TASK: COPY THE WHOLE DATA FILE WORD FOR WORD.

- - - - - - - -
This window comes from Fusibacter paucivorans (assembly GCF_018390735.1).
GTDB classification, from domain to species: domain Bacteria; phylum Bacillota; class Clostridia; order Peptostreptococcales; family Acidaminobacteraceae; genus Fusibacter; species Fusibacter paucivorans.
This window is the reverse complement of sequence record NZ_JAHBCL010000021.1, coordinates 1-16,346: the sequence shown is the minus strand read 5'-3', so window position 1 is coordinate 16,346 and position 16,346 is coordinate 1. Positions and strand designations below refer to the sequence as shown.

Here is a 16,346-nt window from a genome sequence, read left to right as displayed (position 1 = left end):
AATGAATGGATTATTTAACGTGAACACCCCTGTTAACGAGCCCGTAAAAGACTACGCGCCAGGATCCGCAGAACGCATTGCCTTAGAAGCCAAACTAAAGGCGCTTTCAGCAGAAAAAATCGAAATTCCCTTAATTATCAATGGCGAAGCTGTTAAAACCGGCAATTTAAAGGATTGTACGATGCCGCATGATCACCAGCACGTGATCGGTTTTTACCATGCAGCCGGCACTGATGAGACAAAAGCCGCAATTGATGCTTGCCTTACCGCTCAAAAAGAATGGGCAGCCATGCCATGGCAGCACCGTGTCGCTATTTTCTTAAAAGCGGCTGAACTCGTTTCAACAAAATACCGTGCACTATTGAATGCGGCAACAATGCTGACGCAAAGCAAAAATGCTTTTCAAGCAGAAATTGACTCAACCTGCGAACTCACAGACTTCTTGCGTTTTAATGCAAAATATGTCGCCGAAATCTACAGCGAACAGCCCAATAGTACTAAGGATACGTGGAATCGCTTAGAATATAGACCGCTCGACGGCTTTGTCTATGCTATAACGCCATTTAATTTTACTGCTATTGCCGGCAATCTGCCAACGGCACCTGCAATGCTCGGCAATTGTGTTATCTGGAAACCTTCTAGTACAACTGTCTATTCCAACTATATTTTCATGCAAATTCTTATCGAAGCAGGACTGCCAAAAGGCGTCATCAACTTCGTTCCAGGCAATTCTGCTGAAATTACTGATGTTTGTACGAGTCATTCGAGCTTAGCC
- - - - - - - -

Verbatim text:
This window comes from Fusibacter paucivorans (assembly GCF_018390735.1).
GTDB classification, from domain to species: domain Bacteria; phylum Bacillota; class Clostridia; order Peptostreptococcales; family Acidaminobacteraceae; genus Fusibacter; species Fusibacter paucivorans.
This window is the reverse complement of sequence record NZ_JAHBCL010000021.1, coordinates 1-16,346: the sequence shown is the minus strand read 5'-3', so window position 1 is coordinate 16,346 and position 16,346 is coordinate 1. Positions and strand designations below refer to the sequence as shown.

Here is a 16,346-nt window from a genome sequence, read left to right as displayed (position 1 = left end):
AATGAATGGATTATTTAACGTGAACACCCCTGTTAACGAGCCCGTAAAAGACTACGCGCCAGGATCCGCAGAACGCATTGCCTTAGAAGCCAAACTAAAGGCGCTTTCAGCAGAAAAAATCGAAATTCCCTTAATTATCAATGGCGAAGCTGTTAAAACCGGCAATTTAAAGGATTGTACGATGCCGCATGATCACCAGCACGTGATCGGTTTTTACCATGCAGCCGGCACTGATGAGACAAAAGCCGCAATTGATGCTTGCCTTACCGCTCAAAAAGAATGGGCAGCCATGCCATGGCAGCACCGTGTCGCTATTTTCTTAAAAGCGGCTGAACTCGTTTCAACAAAATACCGTGCACTATTGAATGCGGCAACAATGCTGACGCAAAGCAAAAATGCTTTTCAAGCAGAAATTGACTCAACCTGCGAACTCACAGACTTCTTGCGTTTTAATGCAAAATATGTCGCCGAAATCTACAGCGAACAGCCCAATAGTACTAAGGATACGTGGAATCGCTTAGAATATAGACCGCTCGACGGCTTTGTCTATGCTATAACGCCATTTAATTTTACTGCTATTGCCGGCAATCTGCCAACGGCACCTGCAATGCTCGGCAATTGTGTTATCTGGAAACCTTCTAGTACAACTGTCTATTCCAACTATATTTTCATGCAAATTCTTATCGAAGCAGGACTGCCAAAAGGCGTCATCAACTTCGTTCCAGGCAATTCTGCTGAAATTACTGATGTTTGTACGAGTCATTCGAGCTTAGCC